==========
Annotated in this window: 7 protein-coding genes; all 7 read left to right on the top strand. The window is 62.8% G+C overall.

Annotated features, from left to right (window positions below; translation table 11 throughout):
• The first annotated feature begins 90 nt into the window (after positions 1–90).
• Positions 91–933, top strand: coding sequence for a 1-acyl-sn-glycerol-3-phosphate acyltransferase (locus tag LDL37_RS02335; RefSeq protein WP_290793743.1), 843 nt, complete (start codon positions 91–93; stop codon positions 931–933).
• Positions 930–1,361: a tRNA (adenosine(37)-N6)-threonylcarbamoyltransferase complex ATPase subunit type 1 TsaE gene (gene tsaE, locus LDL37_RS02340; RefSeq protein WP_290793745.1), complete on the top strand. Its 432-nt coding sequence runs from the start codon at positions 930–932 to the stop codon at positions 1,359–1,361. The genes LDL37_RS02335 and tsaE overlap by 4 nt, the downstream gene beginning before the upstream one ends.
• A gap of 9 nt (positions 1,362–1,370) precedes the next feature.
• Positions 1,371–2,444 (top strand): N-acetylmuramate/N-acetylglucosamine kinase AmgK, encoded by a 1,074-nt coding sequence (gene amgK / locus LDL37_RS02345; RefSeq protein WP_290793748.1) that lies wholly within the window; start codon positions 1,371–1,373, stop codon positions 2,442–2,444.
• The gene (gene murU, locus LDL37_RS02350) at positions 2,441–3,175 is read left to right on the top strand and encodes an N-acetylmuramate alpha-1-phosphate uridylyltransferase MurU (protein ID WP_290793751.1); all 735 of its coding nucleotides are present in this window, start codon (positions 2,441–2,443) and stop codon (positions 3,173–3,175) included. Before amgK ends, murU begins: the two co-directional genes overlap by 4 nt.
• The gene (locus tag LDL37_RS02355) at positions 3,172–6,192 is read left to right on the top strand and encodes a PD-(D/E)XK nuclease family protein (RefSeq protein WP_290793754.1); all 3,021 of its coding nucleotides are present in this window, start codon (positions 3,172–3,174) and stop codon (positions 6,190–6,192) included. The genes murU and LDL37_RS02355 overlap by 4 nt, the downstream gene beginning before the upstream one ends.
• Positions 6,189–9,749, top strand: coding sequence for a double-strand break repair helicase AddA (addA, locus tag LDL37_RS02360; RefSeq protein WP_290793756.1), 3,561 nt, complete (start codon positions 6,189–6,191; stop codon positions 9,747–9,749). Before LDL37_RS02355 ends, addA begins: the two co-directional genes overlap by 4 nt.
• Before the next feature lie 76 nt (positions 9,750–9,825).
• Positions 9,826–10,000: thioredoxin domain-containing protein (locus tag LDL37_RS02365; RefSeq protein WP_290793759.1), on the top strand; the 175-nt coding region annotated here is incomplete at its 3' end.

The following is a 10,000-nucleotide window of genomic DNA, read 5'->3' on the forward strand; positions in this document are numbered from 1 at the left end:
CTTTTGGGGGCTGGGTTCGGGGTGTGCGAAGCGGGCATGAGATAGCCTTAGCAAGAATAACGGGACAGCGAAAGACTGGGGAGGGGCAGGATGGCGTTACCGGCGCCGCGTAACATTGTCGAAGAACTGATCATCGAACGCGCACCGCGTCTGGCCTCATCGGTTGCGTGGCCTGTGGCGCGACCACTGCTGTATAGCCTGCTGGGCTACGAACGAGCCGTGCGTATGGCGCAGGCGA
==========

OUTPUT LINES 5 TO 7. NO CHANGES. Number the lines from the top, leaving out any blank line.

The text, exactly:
• Positions 930–1,361: a tRNA (adenosine(37)-N6)-threonylcarbamoyltransferase complex ATPase subunit type 1 TsaE gene (gene tsaE, locus LDL37_RS02340; RefSeq protein WP_290793745.1), complete on the top strand. Its 432-nt coding sequence runs from the start codon at positions 930–932 to the stop codon at positions 1,359–1,361. The genes LDL37_RS02335 and tsaE overlap by 4 nt, the downstream gene beginning before the upstream one ends.
• A gap of 9 nt (positions 1,362–1,370) precedes the next feature.
• Positions 1,371–2,444 (top strand): N-acetylmuramate/N-acetylglucosamine kinase AmgK, encoded by a 1,074-nt coding sequence (gene amgK / locus LDL37_RS02345; RefSeq protein WP_290793748.1) that lies wholly within the window; start codon positions 1,371–1,373, stop codon positions 2,442–2,444.